The U.S. represents 4% of the world’s population but produces 12% of municipal solid waste and recycles less of it than other developed countries, according to a new report from the consulting firm Verisk Maplecroft. The report said it compared data on waste generation and recycling for 194 countries and found the U.S. is the top producer of trash but has the worst record of any industrialized nation for managing it.
The report, described in an article at The Guardian, comes at a time when the world is facing a growing solid-waste problem, particularly with plastics. Globally, the Verisk Maplecroft report said, more than 2.1 billion tons of municipal solid waste are generated annually—enough to fill 822,000 Olympic-size swimming pools. Only 16% of it is recycled.
“The gulf between what we produce and what we recycle is creating profound challenges for governments and populations,” the report says. “But it is the companies producing large volumes of waste that may find themselves footing the bill if they do not find sustainable solutions to drive a more circular economy.”
The Waste Generation Index that the company devised for its comparisons measured per capita rates of municipal solid waste, plastic, food, and hazardous waste production. Each person in the U.S. was responsible for 773 kg (1704 lb.) of municipal solid waste annually, adding up to some 239 million tons.
In contrast, India and China have more than 36% of the world’s population but generate 27% of global municipal waste.
Other highly developed countries also produce a disproportionate amount of waste, including the Netherlands, Canada, Austria, Switzerland, Germany, France, Japan, the United Kingdom, and Australia.
The report was critical of low recycling rates in the U.S. “Given the U.S. is the world’s largest economy it may not be surprising that it is one of the largest producers of household waste,” the report notes. “But what is significant is its lack of commitment to offsetting its waste footprint.”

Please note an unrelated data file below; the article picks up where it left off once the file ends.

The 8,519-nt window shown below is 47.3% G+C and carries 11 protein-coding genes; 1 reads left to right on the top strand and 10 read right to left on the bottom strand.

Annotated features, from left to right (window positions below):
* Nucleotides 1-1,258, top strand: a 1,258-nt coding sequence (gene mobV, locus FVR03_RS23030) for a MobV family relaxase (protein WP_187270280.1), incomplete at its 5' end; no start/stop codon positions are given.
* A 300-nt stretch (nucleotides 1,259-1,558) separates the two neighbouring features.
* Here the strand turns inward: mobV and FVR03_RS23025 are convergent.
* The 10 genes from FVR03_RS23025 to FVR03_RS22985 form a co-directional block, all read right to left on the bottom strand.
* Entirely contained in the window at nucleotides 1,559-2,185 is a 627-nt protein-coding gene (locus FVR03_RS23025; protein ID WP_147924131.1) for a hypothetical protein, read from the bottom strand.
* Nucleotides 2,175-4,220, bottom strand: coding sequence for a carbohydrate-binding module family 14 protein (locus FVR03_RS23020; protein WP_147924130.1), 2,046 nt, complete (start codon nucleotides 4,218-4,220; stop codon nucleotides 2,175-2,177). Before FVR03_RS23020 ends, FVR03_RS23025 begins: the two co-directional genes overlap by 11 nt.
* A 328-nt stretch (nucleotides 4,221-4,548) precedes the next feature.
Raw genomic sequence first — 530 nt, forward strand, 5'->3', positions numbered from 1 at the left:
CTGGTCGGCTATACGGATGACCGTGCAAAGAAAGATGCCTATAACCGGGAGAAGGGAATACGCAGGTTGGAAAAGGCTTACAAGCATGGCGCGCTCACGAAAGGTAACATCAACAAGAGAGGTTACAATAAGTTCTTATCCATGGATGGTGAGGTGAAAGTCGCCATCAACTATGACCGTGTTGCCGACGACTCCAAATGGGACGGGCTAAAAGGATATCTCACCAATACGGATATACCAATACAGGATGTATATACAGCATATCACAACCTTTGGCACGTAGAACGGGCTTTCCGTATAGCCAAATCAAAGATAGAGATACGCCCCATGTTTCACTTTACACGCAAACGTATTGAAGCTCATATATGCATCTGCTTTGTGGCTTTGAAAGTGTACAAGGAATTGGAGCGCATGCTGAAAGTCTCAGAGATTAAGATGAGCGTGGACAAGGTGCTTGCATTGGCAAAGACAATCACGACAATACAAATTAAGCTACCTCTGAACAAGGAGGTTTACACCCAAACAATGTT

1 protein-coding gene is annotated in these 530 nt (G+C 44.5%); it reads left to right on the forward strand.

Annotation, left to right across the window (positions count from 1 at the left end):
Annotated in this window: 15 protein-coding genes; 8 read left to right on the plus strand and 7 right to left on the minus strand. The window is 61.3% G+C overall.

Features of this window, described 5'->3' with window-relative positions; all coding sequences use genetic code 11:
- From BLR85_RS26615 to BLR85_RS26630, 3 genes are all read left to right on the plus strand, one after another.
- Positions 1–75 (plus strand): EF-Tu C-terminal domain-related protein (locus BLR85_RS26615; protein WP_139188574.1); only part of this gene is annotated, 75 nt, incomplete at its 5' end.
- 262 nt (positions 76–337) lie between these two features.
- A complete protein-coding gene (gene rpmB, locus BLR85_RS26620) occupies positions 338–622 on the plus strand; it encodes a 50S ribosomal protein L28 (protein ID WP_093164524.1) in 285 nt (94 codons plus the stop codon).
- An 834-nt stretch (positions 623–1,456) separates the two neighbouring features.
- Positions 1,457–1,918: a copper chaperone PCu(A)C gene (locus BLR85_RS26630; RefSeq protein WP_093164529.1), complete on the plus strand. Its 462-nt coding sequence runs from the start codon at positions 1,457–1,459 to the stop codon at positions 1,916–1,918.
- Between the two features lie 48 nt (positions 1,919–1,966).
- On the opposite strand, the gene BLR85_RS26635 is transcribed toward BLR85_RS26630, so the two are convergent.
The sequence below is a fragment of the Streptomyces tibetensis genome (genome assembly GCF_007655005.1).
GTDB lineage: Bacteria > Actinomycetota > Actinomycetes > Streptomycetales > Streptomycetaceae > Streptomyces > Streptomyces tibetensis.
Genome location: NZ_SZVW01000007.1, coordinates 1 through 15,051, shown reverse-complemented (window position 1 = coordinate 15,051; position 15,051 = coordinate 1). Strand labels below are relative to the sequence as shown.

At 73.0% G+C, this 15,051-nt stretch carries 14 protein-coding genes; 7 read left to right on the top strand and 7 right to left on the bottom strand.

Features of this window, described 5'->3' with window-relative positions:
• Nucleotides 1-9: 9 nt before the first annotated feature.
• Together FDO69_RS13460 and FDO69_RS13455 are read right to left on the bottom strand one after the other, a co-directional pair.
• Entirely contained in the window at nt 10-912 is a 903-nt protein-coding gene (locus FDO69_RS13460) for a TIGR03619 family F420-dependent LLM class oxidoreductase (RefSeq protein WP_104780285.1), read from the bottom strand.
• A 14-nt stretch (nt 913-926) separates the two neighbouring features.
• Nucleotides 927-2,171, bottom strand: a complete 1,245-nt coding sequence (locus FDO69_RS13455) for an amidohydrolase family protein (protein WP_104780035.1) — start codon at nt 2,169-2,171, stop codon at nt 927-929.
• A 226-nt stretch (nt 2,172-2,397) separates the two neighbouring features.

Germany’s recycling rate of 68% is nearly double that of the U.S., which suffers from a “shortage of political will and investment in infrastructure.” A ban on importing waste plastic in China and a number of developing countries has made the problem more pronounced.
In March, The Guardian reported that environmental groups at a United Nations conference in Kenya claimed the U.S. was responsible for blocking global efforts to reduce plastic pollution. Norway, Japan, and Sri Lanka had proposed legally binding agreements aimed at reducing plastic litter in the oceans. Others favored a resolution to phase out single-use plastic.
Instead, a number of non-binding proposals were adopted, which several environmental groups said were inadequate given the scale of the problem. One of them was the Center for International Environmental Law in Washington, D.C. It issued its own report on the global environmental impact of manufacturing and incinerating plastics earlier this year.
-Scott Gibson is a contributing writer at Green Building Advisor and Fine Homebuilding magazine.